The Customer Discovery Process and the Talent ChallengeCustomer Discovery is the process of understanding customer pain points, needs, and personas. The early questions to be addressed in the Customer Discovery Process are problem definition, not solution definition. Inspired by Brant Cooper, we are working to implement Steve Blank’s process, but our intelligence solutions have been custom designed and deployed for clients to fit their domain and their immediate issues, which is not a scalable business model. As we seek to find that scalable solution, we have been slowly reducing this to a short list of Big Problems, that if solved, can scale to a larger mission.
Now includes Talent, Geospatial (earth observation), Space, Finance and Performance Measurement. This post is about talent as we work on the following questions:
- What do you think is the biggest pain for your customers when it comes to talent?
- Is it the same at all levels of the company?
- If your customer could wave a magic wand and change anything, what would it be?
- Since your product doesn’t exist, what do people do today to solve their problems?
“Part of discovery is trying to define not just how painful the problem is, but also whether it is a big enough problem across enough constituents to make it worth it to build a product—and potentially a company—to resolve it.” –Harvard Business School
1. What do you think is the biggest pain for your customers when it comes to talent?
The research on the Great Resignation points clearly to talent development (recruitment, training, retention, and knowledge transfer) a huge pain today in the C-suite.
The challenge is at a critical level due to the large increase in employee resignations following the COVID recession and the difficulty finding and hiring employees. This issue is well documented at the macro level, and research has identified major causes and effects. It is widely recognized that this is not a temporary phenomenon but part of a longer-term trend.
Current research indicates that organizations do not have the systems in place to provide management with the intelligence they need to address this problem. Furthermore, research shows a gap in the collection of soft data that will provide an understanding of how employees feel about a range of personal issues that involve work/life balance, social and gender equity, childcare, hybrid work, and upskilling programs.
There is a need to measure programs, training, DEIA, knowledge transfer, and hybrid work initiatives. There is an opportunity to provide the systems, surveys, data collection and analytics infrastructure to define the issues at the organization and department levels.
2. Is the problem the same at all levels of the company?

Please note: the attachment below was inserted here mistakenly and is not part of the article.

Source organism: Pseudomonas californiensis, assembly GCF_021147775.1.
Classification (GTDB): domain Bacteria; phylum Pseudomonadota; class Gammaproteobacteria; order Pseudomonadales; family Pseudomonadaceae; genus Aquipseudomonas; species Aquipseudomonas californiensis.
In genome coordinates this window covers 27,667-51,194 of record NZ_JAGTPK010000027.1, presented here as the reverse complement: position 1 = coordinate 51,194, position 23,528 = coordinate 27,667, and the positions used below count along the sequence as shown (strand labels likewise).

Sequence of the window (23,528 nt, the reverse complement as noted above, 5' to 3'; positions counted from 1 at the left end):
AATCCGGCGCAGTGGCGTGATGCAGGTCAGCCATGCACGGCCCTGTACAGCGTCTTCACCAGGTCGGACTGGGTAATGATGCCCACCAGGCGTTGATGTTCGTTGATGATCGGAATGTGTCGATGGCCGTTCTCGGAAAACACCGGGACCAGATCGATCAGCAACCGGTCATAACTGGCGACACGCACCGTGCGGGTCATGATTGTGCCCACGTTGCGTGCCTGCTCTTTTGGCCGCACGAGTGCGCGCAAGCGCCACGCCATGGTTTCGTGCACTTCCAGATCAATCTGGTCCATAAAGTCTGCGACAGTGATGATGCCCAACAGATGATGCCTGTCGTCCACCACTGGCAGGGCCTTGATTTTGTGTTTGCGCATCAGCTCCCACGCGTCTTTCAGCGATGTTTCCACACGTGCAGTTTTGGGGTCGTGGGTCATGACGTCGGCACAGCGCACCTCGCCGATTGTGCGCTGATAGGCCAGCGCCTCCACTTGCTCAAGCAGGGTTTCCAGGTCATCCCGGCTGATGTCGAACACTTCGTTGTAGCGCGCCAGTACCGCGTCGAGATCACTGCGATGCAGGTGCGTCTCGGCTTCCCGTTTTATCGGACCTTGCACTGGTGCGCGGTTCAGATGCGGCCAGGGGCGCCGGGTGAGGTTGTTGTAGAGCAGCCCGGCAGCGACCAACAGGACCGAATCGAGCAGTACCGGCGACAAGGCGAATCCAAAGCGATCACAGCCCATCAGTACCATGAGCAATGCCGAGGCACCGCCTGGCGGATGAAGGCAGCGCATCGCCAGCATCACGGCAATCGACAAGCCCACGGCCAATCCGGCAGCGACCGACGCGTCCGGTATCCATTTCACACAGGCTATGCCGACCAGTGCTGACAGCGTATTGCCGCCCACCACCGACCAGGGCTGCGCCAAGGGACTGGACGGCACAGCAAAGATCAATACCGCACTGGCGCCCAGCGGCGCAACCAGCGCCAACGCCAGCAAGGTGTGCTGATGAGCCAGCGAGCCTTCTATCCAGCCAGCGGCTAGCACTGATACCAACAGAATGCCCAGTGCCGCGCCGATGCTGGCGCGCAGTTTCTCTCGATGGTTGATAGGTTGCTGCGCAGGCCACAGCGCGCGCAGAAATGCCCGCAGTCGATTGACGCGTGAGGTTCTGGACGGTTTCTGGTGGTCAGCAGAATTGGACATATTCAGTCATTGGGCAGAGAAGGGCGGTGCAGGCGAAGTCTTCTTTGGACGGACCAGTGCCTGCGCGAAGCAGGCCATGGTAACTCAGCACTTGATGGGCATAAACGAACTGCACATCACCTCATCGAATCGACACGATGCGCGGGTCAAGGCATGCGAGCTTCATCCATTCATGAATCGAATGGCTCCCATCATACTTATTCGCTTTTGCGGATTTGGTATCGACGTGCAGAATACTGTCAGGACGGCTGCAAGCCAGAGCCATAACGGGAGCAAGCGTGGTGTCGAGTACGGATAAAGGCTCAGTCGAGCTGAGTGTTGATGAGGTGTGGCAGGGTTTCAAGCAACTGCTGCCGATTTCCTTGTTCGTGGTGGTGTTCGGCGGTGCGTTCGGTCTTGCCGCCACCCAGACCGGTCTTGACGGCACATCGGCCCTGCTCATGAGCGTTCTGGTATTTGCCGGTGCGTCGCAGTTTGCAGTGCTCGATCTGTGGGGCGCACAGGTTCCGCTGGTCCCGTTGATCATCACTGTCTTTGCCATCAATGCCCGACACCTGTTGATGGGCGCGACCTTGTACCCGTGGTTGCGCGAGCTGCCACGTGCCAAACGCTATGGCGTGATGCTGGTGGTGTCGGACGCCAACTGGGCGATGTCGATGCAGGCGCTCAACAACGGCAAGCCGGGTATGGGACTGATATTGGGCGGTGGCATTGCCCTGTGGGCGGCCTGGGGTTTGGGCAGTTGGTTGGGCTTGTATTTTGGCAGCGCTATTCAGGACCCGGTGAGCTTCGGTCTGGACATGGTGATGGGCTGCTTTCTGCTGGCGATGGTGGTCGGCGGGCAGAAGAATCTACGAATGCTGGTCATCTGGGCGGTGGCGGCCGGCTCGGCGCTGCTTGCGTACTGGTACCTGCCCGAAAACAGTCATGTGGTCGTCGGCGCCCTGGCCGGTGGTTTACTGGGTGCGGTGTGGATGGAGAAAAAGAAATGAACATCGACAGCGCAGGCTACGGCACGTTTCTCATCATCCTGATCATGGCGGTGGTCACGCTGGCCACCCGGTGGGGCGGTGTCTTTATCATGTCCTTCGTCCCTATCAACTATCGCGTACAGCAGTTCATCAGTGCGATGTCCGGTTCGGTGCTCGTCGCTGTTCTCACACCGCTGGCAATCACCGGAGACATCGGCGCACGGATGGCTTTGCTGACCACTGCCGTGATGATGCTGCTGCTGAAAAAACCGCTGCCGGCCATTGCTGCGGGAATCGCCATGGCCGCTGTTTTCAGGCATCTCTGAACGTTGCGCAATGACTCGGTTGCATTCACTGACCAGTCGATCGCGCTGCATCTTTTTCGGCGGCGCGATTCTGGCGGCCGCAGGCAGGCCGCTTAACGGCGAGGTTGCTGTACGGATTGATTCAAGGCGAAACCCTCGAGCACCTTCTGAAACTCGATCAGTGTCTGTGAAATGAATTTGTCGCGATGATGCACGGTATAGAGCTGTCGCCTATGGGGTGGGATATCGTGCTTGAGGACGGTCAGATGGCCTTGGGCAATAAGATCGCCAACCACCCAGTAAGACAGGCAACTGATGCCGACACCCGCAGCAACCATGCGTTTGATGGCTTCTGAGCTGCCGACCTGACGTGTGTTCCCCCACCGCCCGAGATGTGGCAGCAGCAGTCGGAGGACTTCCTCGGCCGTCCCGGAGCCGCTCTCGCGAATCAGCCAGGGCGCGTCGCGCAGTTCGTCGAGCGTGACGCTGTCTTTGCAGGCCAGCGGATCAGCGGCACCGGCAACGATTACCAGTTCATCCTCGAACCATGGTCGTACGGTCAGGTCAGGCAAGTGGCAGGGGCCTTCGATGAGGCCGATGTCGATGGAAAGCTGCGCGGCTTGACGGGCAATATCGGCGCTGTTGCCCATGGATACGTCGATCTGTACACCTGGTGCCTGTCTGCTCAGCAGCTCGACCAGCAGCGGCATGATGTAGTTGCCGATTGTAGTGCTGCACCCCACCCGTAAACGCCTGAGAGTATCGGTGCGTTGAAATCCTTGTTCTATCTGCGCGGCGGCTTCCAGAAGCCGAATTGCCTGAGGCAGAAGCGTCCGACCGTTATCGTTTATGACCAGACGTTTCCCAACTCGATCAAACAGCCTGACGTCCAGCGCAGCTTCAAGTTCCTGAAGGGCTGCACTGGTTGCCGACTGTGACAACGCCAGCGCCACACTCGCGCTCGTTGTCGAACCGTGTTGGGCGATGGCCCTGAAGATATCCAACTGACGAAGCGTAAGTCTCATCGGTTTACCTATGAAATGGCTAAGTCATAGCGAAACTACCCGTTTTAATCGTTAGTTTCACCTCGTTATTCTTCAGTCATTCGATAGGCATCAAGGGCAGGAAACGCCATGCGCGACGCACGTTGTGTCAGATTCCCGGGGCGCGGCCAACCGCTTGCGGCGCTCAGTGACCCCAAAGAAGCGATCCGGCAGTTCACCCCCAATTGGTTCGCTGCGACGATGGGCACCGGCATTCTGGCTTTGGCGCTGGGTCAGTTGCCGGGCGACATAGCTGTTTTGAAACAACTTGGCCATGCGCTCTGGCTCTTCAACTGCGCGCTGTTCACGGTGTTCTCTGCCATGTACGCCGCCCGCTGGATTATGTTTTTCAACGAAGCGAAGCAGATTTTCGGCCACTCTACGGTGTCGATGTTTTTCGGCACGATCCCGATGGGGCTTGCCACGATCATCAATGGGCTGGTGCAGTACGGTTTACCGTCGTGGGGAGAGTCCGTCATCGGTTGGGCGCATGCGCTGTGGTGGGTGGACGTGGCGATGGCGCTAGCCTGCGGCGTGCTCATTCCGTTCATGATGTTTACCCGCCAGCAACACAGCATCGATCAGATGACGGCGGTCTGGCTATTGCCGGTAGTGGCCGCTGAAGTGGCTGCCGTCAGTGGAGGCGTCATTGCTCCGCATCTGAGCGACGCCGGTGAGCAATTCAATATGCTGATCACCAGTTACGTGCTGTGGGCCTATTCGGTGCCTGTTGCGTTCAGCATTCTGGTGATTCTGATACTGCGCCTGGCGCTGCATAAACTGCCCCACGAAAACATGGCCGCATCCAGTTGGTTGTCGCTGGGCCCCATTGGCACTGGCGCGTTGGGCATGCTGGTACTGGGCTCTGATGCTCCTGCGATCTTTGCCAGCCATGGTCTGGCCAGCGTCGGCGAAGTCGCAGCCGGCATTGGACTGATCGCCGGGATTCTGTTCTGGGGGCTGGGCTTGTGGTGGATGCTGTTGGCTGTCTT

The problem sets and obtainable opportunities are different at each level of a company. The HR executive will most likely be the one tasked with the data collection and reporting, along with most of the program initiatives for the COA (course of action). Issues identified as critical to the C-Suite will not be the same problem sets of an HR executive. The solution must be able to address standalone intelligence at the team, course, or department level but also aggregate to the organization and departments.
The analytics collection, fusion, and reporting can be done on a common platform that scales within the company. SME support for building the surveys, focus groups, training, and knowledge repository will need to be tailored.
3. If the customer could wave a magic wand and change anything, what would it be?
They can’t! They don’t even know which magic wand to use. The first step is to build/modify their intelligence systems to identify and scope the problems and priorities. Per McKinsey, “Employers can’t fix what they don’t understand”.
This solution needed is generally outside the scope of traditional HRIS built with a top-down perspective focused on collecting what the company thinks the employee should be doing/thinking instead of the reverse. We need to capture the root of the problem or pain, asking sincerely the employees what they are concerned about.
4. Since your product doesn’t exist, what do people do today to solve their problems?
Historically, decisions have been driven by experience and the 3Gs: “Google, Gut instinct, and Guys with MBA’s”. Leaders have been managing people all their careers and have a hard time admitting that they don’t understand their employees. This is the ‘Gut Instinct’ G and is the “intelligence solution” management relies on today. That approach has been broken with virtual work, unfamiliar technology, a diverse and younger workforce, and an impossibly tight labor market that flips the power dynamic upside down.
There is a unique opportunity to provide an employee intelligence solution (Talent Intelligence Stack) that has the AI technology to process language “soft, natural human feedback”, integrate market data, and can scale across thousands of employees with a domain/company-specific knowledge base (taxonomy).
The approach must include “human in the loop” subject matter experts to include recommended COAs, and be integrated with internal and external data sources.
We are reaching out to executives and HR professionals to find out whether their data supports our hypotheses to decrease attrition. We would love to hear from you and connect with those you feel could help. Do you think we are asking the right questions? Have we done our due diligence in answering them? We will continue to post more findings as we continue this journey.